GTAT expands suit over alleged IP theft

GT Advanced Technologies has widened its litigation against the Italian citizen who allegedly stole the Merrimack-based company’s technology and the California company that allegedly benefited from the alleged intellectual property thievery.The maker of equipment and materials used to manufacture solar cells and LED lighting filed suit last week against Poly Plant Project Inc. and PPP Equipment Corp., both of Burbank, Calif., for misappropriation of GTAT’s trade secrets relating to the company’s polysilicon reactor equipment.The suits stems from allegations first filed in 2008 against Fabrizio Goi. They relate to a 2006 deal in which GTAT – then called GT Solar — bought a 99-year exclusive license to design a “36-rod reactor” designed by Poly Engineering S.r.L., an Italian design firm. It contracted with VRV S.p.A. — where Goi was sales director — to fabricate it in September of that year.Goi said that he only visited GT Solar once in order to describe VRV’s technology and production capacity and that he was involved in only limited discussions of the purchase agreement. There are, however, extensive emails that led a New Hampshire judge to rule that the case should go forward against him.On March 31, 2008, Goi abruptly quit VRV, with no advance notice, forfeiting three months’ salary to work for Poly Plant Project Inc. A few months later, according to the suit, PPP started marketing a 36-rod reactor, which GTAT claims was the same as GT Solar’s.”It was not possible for PPP to have designed and engineered a fully functional 36-rod reactor capable of integration into a polysilicon factory within a matter of months,” the suit against PPP claims.PPP had previously explored a business relationship with VRV but was rebuffed. As a result of those discussions, PPP formed a relationship with Goi before he quit VRV, the suit alleges.The federal suit against Goi in New Hampshire was put on hold for a while, but according to the federal docket, a jury trial has been tentatively scheduled for Jan. 4, 2012. — BOB SANDERS/NEW HAMPSHIRE BUSINESS REVIEW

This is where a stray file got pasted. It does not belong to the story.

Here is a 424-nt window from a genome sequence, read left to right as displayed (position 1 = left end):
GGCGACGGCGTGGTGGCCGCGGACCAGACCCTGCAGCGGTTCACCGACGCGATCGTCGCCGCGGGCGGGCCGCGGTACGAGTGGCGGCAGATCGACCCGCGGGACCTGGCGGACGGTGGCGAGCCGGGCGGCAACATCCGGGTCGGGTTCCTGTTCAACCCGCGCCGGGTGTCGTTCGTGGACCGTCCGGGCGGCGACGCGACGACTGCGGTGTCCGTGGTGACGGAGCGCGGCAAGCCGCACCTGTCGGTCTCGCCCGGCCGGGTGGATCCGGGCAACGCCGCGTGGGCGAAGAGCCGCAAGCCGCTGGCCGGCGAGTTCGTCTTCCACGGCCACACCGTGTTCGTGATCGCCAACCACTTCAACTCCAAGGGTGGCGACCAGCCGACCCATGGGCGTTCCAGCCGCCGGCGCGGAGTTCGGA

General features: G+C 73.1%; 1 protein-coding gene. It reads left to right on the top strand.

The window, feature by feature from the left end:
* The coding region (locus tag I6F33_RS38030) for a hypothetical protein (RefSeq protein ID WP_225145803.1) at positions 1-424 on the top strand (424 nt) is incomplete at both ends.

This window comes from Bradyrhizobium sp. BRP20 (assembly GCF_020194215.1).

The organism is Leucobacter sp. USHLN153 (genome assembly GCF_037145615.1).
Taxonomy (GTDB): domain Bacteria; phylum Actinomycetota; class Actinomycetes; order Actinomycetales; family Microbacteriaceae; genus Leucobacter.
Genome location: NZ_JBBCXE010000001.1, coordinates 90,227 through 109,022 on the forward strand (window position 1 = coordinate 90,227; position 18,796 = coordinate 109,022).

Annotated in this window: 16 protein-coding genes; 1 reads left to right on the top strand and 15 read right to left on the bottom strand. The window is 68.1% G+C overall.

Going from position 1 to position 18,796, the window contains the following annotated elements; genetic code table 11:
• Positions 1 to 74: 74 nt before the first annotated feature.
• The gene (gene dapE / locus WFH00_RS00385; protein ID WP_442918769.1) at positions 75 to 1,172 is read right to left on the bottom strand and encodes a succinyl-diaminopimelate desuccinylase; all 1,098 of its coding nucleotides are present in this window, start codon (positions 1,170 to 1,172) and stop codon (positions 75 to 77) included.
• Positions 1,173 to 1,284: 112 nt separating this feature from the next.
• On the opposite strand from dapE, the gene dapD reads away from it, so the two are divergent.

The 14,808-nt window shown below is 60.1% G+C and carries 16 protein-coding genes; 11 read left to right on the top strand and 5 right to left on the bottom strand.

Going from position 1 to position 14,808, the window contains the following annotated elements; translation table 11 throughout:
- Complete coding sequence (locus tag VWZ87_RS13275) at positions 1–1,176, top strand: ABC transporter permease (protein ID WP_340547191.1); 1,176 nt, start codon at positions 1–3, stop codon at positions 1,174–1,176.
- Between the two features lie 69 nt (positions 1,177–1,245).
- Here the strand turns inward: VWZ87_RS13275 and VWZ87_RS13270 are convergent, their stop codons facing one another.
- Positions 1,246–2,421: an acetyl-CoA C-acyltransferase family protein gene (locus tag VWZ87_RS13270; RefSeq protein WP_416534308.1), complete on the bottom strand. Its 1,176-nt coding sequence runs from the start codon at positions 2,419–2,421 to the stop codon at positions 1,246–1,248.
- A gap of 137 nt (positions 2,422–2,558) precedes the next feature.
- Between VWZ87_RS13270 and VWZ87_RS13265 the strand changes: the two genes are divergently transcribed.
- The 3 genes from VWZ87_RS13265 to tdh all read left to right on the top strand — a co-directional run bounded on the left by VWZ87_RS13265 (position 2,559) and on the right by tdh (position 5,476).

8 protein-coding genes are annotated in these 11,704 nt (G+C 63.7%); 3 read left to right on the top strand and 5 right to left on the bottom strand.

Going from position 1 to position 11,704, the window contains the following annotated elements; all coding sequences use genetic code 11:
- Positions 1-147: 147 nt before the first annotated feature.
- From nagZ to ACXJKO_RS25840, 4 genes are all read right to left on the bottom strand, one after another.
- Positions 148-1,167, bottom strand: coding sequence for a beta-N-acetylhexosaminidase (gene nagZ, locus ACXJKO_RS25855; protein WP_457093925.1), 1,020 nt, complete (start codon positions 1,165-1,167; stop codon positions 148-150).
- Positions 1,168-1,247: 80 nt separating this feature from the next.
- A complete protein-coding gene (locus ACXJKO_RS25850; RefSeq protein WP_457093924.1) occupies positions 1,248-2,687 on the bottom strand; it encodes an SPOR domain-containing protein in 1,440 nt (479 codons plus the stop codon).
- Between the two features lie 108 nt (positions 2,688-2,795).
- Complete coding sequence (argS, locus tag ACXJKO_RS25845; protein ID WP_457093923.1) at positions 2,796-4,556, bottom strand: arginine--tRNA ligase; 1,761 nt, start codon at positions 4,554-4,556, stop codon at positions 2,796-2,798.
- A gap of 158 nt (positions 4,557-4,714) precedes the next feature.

Categories: News